Word Study: Hallelujah- Part 1
The word hallelujah means praise the Lord, or halal the Lord. We will discuss halal shortly, but I want to begin by pointing out that within the word hallelujah we see two names of God: El and Jah.
El means the strong one, speaking of God’s great power. It refers to God as almighty.
Jah, or Yahweh, tells of the Lord present who is a continual support and security.
Psalms 146 through 150 are often called the Hallelujah Psalms because they each begin and end with “Praise ye the Lord,” or Hallelujah. In all we do we should begin and end in praise to the Lord. Jews refer to the entire book of Psalms as Tehillim, or Praises.
Praise ye the Lord. Praise the Lord, O my soul. Psalm 146:1 (KJV)
Praise is the Hebrew word halal, which means to praise, celebrate, glory, sing praise, boast. Hallelujah is a universally understood word. Christians in all parts of the world know the word hallelujah regardless of their native tongue. Praise is a language of its own that we all can understand.
Let the high praises of God be in their mouth, and a two-edged sword in their hand; Psalm 149:6 (KJV)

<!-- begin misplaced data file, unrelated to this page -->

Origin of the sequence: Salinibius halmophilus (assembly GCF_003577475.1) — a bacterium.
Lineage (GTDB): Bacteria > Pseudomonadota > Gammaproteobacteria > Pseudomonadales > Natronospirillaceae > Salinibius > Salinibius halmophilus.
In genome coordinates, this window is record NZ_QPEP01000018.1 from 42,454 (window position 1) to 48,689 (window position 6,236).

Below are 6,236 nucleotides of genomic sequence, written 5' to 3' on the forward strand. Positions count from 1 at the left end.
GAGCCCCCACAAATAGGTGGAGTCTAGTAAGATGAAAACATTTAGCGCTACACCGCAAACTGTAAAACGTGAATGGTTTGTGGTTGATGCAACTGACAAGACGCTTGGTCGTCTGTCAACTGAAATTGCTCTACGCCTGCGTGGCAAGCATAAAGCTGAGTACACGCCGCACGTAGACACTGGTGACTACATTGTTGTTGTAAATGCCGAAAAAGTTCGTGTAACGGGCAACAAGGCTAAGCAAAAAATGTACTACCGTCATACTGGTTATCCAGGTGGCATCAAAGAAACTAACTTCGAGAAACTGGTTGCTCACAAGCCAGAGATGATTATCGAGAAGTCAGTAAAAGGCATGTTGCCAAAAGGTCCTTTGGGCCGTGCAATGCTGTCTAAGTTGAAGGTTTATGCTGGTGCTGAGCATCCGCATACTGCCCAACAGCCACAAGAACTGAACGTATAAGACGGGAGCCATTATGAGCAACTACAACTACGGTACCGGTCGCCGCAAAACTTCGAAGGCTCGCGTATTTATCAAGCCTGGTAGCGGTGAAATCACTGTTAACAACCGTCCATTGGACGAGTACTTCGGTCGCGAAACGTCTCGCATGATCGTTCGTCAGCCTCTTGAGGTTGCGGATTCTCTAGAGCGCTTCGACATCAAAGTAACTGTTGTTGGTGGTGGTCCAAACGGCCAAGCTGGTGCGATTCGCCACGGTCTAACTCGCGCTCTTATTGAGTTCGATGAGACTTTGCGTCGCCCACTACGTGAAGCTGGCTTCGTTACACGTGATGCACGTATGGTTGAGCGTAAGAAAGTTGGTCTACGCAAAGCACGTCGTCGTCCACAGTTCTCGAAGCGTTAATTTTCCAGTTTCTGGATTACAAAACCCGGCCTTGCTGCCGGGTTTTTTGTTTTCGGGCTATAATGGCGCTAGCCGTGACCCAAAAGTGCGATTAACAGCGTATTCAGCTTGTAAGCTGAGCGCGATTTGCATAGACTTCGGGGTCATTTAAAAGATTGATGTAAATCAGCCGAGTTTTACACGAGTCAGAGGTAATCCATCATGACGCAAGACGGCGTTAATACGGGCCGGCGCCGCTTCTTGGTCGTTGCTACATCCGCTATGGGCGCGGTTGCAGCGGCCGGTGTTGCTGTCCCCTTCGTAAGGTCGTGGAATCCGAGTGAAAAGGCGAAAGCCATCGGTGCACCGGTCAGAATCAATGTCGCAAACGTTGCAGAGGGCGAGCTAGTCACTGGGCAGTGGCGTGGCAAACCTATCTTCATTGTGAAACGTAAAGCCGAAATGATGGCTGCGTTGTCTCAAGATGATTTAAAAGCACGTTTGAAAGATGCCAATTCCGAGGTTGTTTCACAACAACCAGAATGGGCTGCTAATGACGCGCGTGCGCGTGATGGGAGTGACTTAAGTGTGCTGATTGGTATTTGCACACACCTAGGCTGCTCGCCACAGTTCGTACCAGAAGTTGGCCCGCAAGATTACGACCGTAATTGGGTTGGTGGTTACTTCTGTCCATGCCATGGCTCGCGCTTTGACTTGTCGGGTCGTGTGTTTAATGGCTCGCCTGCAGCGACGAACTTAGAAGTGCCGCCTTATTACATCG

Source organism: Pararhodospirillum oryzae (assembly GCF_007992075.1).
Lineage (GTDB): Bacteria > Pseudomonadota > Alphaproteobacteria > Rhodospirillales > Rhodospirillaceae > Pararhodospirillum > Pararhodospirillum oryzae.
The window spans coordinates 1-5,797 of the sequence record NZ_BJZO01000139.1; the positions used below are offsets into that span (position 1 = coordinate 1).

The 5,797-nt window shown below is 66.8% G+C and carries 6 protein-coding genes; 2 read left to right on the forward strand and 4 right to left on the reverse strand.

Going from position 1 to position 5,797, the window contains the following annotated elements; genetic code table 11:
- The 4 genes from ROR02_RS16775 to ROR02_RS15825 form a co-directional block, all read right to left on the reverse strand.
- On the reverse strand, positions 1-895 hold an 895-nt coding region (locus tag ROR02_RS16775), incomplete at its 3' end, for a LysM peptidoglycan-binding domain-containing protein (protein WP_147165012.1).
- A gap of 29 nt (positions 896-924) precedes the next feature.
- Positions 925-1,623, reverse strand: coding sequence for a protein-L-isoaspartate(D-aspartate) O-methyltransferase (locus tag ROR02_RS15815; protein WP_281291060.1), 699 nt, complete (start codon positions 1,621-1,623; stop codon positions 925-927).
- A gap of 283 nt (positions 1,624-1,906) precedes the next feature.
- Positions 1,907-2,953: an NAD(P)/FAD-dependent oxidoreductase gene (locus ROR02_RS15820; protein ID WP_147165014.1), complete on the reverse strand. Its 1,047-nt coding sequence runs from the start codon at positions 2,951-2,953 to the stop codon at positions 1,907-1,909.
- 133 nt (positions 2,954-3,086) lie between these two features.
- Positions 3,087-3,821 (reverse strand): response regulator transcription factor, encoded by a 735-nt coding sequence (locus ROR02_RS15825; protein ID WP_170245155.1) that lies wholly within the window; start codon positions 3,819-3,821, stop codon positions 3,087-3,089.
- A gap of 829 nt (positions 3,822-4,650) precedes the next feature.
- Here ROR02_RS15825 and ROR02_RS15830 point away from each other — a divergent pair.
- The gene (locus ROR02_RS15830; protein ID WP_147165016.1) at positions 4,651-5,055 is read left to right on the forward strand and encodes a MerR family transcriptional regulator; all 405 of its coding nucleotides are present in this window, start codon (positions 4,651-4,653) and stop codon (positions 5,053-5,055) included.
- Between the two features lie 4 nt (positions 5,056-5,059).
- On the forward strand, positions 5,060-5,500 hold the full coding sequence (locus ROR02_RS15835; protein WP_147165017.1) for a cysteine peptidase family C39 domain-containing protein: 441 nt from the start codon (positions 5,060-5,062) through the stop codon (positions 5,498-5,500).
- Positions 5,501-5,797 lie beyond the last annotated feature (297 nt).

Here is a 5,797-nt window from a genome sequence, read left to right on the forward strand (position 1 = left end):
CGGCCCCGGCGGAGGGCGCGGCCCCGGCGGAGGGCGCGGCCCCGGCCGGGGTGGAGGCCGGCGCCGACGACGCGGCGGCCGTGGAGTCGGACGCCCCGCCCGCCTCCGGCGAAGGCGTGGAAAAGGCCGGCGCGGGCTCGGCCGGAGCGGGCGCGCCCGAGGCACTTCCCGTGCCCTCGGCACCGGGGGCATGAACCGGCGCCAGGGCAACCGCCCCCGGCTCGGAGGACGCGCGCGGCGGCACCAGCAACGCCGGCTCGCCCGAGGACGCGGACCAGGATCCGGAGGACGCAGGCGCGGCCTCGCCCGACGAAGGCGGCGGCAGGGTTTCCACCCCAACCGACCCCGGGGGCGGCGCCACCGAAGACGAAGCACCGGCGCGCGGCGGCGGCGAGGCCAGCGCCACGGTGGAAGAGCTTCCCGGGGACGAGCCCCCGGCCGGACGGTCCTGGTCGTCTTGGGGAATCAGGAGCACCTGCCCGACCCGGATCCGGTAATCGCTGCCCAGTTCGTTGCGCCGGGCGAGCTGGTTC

We can speak or sing God’s Word; our praise can be the Word of God. “Two-edged sword in their hand” can be the song of the Lord (God singing over us). When we sing it, it becomes a sword in our hands to cut down the enemy.
Praise will take us higher than we’ve ever been before. I believe the highest praise we can give to God is hallelujah. When we sing, shout, or even whisper hallelujah we declare who God is, since two of His names are in the word. When we use the word hallelujah we declare the high praises of God where we do warfare and enforce Christ’s victory in our lives. God is declared and He makes Himself known in our praises, bringing us the victory and lifting us higher in His presence.
Stay tuned; tomorrow we will look at the New Testament counterpart of hallelujah.